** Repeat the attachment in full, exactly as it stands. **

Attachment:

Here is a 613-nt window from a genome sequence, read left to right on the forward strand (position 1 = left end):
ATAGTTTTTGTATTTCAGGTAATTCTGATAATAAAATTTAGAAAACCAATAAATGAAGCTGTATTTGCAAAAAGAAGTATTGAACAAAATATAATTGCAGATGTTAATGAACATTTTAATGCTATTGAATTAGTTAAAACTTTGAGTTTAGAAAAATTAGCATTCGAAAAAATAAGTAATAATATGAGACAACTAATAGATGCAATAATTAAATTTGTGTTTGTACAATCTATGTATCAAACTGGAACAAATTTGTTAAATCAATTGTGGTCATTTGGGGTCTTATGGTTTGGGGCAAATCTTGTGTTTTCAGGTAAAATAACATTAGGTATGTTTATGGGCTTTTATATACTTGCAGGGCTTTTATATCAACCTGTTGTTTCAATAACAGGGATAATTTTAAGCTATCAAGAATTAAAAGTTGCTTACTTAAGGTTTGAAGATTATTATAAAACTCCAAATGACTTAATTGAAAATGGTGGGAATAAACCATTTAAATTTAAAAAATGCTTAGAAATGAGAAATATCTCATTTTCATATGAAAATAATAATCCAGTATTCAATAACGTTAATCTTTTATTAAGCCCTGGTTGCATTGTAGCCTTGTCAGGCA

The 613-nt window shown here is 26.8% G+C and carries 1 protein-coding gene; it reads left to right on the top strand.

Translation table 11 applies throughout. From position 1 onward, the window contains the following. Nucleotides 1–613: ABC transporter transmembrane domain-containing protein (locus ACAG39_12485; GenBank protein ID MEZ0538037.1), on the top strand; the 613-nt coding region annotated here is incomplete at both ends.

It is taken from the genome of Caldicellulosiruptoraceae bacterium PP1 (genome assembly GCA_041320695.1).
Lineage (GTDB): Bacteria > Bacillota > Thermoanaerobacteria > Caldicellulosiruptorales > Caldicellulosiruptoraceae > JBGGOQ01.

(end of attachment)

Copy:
Here is a 613-nt window from a genome sequence, read left to right on the forward strand (position 1 = left end):
ATAGTTTTTGTATTTCAGGTAATTCTGATAATAAAATTTAGAAAACCAATAAATGAAGCTGTATTTGCAAAAAGAAGTATTGAACAAAATATAATTGCAGATGTTAATGAACATTTTAATGCTATTGAATTAGTTAAAACTTTGAGTTTAGAAAAATTAGCATTCGAAAAAATAAGTAATAATATGAGACAACTAATAGATGCAATAATTAAATTTGTGTTTGTACAATCTATGTATCAAACTGGAACAAATTTGTTAAATCAATTGTGGTCATTTGGGGTCTTATGGTTTGGGGCAAATCTTGTGTTTTCAGGTAAAATAACATTAGGTATGTTTATGGGCTTTTATATACTTGCAGGGCTTTTATATCAACCTGTTGTTTCAATAACAGGGATAATTTTAAGCTATCAAGAATTAAAAGTTGCTTACTTAAGGTTTGAAGATTATTATAAAACTCCAAATGACTTAATTGAAAATGGTGGGAATAAACCATTTAAATTTAAAAAATGCTTAGAAATGAGAAATATCTCATTTTCATATGAAAATAATAATCCAGTATTCAATAACGTTAATCTTTTATTAAGCCCTGGTTGCATTGTAGCCTTGTCAGGCA

The 613-nt window shown here is 26.8% G+C and carries 1 protein-coding gene; it reads left to right on the top strand.

Translation table 11 applies throughout. From position 1 onward, the window contains the following. Nucleotides 1–613: ABC transporter transmembrane domain-containing protein (locus ACAG39_12485; GenBank protein ID MEZ0538037.1), on the top strand; the 613-nt coding region annotated here is incomplete at both ends.

It is taken from the genome of Caldicellulosiruptoraceae bacterium PP1 (genome assembly GCA_041320695.1).
Lineage (GTDB): Bacteria > Bacillota > Thermoanaerobacteria > Caldicellulosiruptorales > Caldicellulosiruptoraceae > JBGGOQ01.